Don’t be fooled by congestion pricing

Fees could hurt economy, drive workers away

NEARLY 700,000 PEOPLE call Boston home, and every day approximately 395,000 people head to work during the city’s peak commute hours. The majority of these trips (60 percent) originate outside of Boston, with 95,000 workers commuting alone and 36,000 choosing to carpool. Because Boston is considering charging congestion pricing fees, it’s important to know the effects these fees will have on residents, businesses, and jobs.

Congestion pricing is just one tool – and not the best tool for fighting congestion. Boston citizens and businesses already pay too many taxes and fees to work in the city. Funding aging infrastructure through a new tax is not a solution for reducing modern congestion. Congestion fees that penalize the commuters of Massachusetts puts unnecessary pressure on workers and families — the very people who power the city. These fees hold workers and businesses “hostage” by creating a major hurdle to travel into the city. We instead need to focus on powering economic activity, because growth of population and gross domestic product along with continued urbanization will continue.

Top talent is mobile and can choose where they work, and cities compete to bring in that workforce. As city, county, and state economic development agencies compete for corporate relocations, Massachusetts should be aware of the disincentives that drive workers away. Creating a deterrent to work or visit the city could have the unintended consequence of reducing employment and real estate and sales tax revenues, instead of raising revenue for the state’s coffers.

“Policymakers have an opportunity to take a proactive approach to affect the trajectory of mobility and create livable cities with convenient, clean, and cost-effective solutions,” concluded a recent study by PricewaterhouseCoopers, LLC entitled An Ecosystem Approach to Reducing Congestion. (The report was commissioned by the National Parking Association.)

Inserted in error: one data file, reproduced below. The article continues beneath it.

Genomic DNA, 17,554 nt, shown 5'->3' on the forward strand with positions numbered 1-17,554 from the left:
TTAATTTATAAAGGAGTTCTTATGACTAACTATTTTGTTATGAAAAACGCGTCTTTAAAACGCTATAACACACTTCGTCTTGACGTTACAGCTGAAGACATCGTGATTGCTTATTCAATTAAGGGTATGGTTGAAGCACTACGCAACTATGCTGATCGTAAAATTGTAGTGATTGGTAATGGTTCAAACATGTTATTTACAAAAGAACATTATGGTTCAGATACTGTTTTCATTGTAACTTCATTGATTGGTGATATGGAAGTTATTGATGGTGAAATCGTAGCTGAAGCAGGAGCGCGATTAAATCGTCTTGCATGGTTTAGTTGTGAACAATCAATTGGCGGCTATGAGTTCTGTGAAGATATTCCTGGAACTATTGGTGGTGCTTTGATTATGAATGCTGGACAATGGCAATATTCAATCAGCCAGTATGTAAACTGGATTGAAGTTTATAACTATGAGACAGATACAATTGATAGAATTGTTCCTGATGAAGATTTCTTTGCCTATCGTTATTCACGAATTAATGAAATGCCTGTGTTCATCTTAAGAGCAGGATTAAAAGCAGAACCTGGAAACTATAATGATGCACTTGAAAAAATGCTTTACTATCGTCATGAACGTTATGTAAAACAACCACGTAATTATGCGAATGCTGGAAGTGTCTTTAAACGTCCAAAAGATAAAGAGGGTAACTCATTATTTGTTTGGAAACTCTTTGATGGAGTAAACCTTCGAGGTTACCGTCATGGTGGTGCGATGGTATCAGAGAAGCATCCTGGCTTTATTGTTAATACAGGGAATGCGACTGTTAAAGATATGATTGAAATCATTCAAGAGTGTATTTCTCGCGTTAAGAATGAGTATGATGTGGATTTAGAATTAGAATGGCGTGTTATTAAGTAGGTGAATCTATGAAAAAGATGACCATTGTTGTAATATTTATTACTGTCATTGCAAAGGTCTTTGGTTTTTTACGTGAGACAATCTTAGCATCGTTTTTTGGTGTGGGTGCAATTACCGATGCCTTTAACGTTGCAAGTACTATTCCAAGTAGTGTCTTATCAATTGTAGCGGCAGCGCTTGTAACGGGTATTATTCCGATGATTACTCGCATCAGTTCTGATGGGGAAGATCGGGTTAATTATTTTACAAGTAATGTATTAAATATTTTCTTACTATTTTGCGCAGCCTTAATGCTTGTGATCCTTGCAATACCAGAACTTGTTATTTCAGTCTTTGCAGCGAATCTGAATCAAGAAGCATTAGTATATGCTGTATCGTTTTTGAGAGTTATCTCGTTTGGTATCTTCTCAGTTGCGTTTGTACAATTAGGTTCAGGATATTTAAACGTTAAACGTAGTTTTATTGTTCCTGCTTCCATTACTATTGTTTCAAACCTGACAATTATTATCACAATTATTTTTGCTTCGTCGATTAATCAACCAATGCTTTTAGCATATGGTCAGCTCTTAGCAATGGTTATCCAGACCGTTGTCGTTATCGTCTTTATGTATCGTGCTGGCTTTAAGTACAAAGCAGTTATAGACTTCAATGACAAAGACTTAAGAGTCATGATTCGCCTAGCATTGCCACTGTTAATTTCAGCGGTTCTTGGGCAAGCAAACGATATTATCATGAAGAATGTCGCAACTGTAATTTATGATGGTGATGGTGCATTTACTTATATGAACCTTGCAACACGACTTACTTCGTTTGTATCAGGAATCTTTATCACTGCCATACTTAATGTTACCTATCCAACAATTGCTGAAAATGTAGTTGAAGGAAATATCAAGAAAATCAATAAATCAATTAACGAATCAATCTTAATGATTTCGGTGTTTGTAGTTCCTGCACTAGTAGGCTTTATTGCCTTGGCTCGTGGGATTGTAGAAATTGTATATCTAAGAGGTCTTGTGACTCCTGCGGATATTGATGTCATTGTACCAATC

This approach does not have to include a new tax to combat congestion. As cities evolve, there are other ways to help alleviate traffic congestion. Creating curb-side drop-off lanes and enforcing current parking regulations on loading/unloading zones, no parking zones, and double parking in Boston is a way to start.

Mobility hubs, the parking garages of the future, will offer a new way to think about parking. Complete with rideshare drop-off space, package delivery storage, and autonomous vehicle parking, mobility hubs will encourage people to use the “park-once” approach, where commuters park once and use other modes of transportation (bikes, buses, subways, or rideshare) to navigate the city and keep roadways open.

“Ill-considered and reactive choices that don’t consider the entire transportation ecosystem—including parking – are more likely to exacerbate congestion. The concept of parking as a mobility hub could be an efficient approach to effectively move people in and around cities,” the PricewaterhouseCoopers study says.

Meet the Author

Christine Banning

President, National Parking Association
As cities and states across the nation focus on the future of transportation, especially when it comes to reducing congestion, let’s get infrastructure projects off the books and into the cities. Let’s remove outdated regulations, and enforce those most often violated. Let’s make it easier, not pricier, for citizens, consumers, and businesses to thrive here.

Christine Banning is the president of the National Parking Association, which conducts research on parking and reducing congestion. She has led the organization for eight years.